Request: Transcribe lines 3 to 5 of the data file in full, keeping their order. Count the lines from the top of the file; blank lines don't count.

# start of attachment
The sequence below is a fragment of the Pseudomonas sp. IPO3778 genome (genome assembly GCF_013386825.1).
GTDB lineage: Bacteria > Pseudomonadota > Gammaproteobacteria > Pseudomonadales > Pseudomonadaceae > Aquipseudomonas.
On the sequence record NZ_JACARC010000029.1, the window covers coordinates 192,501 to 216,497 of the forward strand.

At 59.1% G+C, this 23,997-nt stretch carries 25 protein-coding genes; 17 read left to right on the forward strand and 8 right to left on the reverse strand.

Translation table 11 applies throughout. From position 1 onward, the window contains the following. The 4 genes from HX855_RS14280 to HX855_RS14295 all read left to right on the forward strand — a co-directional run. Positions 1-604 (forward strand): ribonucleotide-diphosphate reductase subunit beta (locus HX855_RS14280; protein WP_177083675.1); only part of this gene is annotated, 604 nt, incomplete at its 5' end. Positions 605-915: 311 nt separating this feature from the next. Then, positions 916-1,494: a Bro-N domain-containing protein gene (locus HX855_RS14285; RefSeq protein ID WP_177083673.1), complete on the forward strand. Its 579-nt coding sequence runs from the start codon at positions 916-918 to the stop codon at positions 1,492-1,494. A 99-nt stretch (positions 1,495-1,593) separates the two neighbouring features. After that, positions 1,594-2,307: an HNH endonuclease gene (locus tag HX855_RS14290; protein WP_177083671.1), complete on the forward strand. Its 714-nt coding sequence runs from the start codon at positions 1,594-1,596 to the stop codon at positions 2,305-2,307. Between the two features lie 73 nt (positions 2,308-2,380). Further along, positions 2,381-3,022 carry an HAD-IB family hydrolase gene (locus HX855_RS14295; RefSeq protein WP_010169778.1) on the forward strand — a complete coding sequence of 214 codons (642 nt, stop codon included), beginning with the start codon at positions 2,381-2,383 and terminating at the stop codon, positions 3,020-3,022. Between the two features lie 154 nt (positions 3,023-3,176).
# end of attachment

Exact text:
On the sequence record NZ_JACARC010000029.1, the window covers coordinates 192,501 to 216,497 of the forward strand.

At 59.1% G+C, this 23,997-nt stretch carries 25 protein-coding genes; 17 read left to right on the forward strand and 8 right to left on the reverse strand.

Translation table 11 applies throughout. From position 1 onward, the window contains the following. The 4 genes from HX855_RS14280 to HX855_RS14295 all read left to right on the forward strand — a co-directional run. Positions 1-604 (forward strand): ribonucleotide-diphosphate reductase subunit beta (locus HX855_RS14280; protein WP_177083675.1); only part of this gene is annotated, 604 nt, incomplete at its 5' end. Positions 605-915: 311 nt separating this feature from the next. Then, positions 916-1,494: a Bro-N domain-containing protein gene (locus HX855_RS14285; RefSeq protein ID WP_177083673.1), complete on the forward strand. Its 579-nt coding sequence runs from the start codon at positions 916-918 to the stop codon at positions 1,492-1,494. A 99-nt stretch (positions 1,495-1,593) separates the two neighbouring features. After that, positions 1,594-2,307: an HNH endonuclease gene (locus tag HX855_RS14290; protein WP_177083671.1), complete on the forward strand. Its 714-nt coding sequence runs from the start codon at positions 1,594-1,596 to the stop codon at positions 2,305-2,307. Between the two features lie 73 nt (positions 2,308-2,380). Further along, positions 2,381-3,022 carry an HAD-IB family hydrolase gene (locus HX855_RS14295; RefSeq protein WP_010169778.1) on the forward strand — a complete coding sequence of 214 codons (642 nt, stop codon included), beginning with the start codon at positions 2,381-2,383 and terminating at the stop codon, positions 3,020-3,022. Between the two features lie 154 nt (positions 3,023-3,176).